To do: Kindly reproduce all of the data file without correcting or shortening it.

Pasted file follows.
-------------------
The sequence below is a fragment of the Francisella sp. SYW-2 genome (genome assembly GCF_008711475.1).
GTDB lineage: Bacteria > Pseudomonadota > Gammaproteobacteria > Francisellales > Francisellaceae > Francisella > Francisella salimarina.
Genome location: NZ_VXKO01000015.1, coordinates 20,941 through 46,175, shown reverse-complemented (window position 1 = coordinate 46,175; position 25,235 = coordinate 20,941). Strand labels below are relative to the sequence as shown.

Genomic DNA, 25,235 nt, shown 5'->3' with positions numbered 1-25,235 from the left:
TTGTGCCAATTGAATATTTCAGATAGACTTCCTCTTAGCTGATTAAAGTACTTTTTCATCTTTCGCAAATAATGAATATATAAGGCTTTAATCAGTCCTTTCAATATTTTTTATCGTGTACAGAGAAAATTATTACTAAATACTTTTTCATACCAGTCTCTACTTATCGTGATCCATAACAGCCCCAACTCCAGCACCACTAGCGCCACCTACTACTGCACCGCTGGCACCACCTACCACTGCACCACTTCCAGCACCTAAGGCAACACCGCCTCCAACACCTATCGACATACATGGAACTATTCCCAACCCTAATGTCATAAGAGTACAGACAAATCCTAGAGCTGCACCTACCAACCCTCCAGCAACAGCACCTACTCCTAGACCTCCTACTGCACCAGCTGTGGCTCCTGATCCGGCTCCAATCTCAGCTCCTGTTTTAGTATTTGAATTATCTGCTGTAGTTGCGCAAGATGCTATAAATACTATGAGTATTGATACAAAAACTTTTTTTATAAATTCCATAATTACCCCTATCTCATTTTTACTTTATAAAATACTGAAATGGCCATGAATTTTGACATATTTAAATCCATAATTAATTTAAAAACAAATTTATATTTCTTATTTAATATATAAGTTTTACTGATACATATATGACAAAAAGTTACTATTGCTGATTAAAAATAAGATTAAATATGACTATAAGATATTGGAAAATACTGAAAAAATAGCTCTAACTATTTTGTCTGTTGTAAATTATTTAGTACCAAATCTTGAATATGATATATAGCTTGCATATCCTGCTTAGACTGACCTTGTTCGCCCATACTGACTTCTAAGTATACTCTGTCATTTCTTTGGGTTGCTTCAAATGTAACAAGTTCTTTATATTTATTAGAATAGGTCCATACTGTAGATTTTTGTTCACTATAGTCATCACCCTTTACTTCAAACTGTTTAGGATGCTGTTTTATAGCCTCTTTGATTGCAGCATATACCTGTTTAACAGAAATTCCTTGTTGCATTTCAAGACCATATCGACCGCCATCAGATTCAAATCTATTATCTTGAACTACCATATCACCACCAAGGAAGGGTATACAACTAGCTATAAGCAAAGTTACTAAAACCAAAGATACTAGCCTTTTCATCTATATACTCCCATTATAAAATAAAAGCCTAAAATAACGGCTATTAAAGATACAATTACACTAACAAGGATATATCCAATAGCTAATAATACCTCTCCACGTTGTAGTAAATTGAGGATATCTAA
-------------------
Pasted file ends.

The sequence below is a fragment of the Francisella sp. SYW-2 genome (genome assembly GCF_008711475.1).
GTDB lineage: Bacteria > Pseudomonadota > Gammaproteobacteria > Francisellales > Francisellaceae > Francisella > Francisella salimarina.
Genome location: NZ_VXKO01000015.1, coordinates 20,941 through 46,175, shown reverse-complemented (window position 1 = coordinate 46,175; position 25,235 = coordinate 20,941). Strand labels below are relative to the sequence as shown.

Genomic DNA, 25,235 nt, shown 5'->3' with positions numbered 1-25,235 from the left:
TTGTGCCAATTGAATATTTCAGATAGACTTCCTCTTAGCTGATTAAAGTACTTTTTCATCTTTCGCAAATAATGAATATATAAGGCTTTAATCAGTCCTTTCAATATTTTTTATCGTGTACAGAGAAAATTATTACTAAATACTTTTTCATACCAGTCTCTACTTATCGTGATCCATAACAGCCCCAACTCCAGCACCACTAGCGCCACCTACTACTGCACCGCTGGCACCACCTACCACTGCACCACTTCCAGCACCTAAGGCAACACCGCCTCCAACACCTATCGACATACATGGAACTATTCCCAACCCTAATGTCATAAGAGTACAGACAAATCCTAGAGCTGCACCTACCAACCCTCCAGCAACAGCACCTACTCCTAGACCTCCTACTGCACCAGCTGTGGCTCCTGATCCGGCTCCAATCTCAGCTCCTGTTTTAGTATTTGAATTATCTGCTGTAGTTGCGCAAGATGCTATAAATACTATGAGTATTGATACAAAAACTTTTTTTATAAATTCCATAATTACCCCTATCTCATTTTTACTTTATAAAATACTGAAATGGCCATGAATTTTGACATATTTAAATCCATAATTAATTTAAAAACAAATTTATATTTCTTATTTAATATATAAGTTTTACTGATACATATATGACAAAAAGTTACTATTGCTGATTAAAAATAAGATTAAATATGACTATAAGATATTGGAAAATACTGAAAAAATAGCTCTAACTATTTTGTCTGTTGTAAATTATTTAGTACCAAATCTTGAATATGATATATAGCTTGCATATCCTGCTTAGACTGACCTTGTTCGCCCATACTGACTTCTAAGTATACTCTGTCATTTCTTTGGGTTGCTTCAAATGTAACAAGTTCTTTATATTTATTAGAATAGGTCCATACTGTAGATTTTTGTTCACTATAGTCATCACCCTTTACTTCAAACTGTTTAGGATGCTGTTTTATAGCCTCTTTGATTGCAGCATATACCTGTTTAACAGAAATTCCTTGTTGCATTTCAAGACCATATCGACCGCCATCAGATTCAAATCTATTATCTTGAACTACCATATCACCACCAAGGAAGGGTATACAACTAGCTATAAGCAAAGTTACTAAAACCAAAGATACTAGCCTTTTCATCTATATACTCCCATTATAAAATAAAAGCCTAAAATAACGGCTATTAAAGATACAATTACACTAACAAGGATATATCCAATAGCTAATAATACCTCTCCACGTTGTAGTAAATTGAGGATATCTAA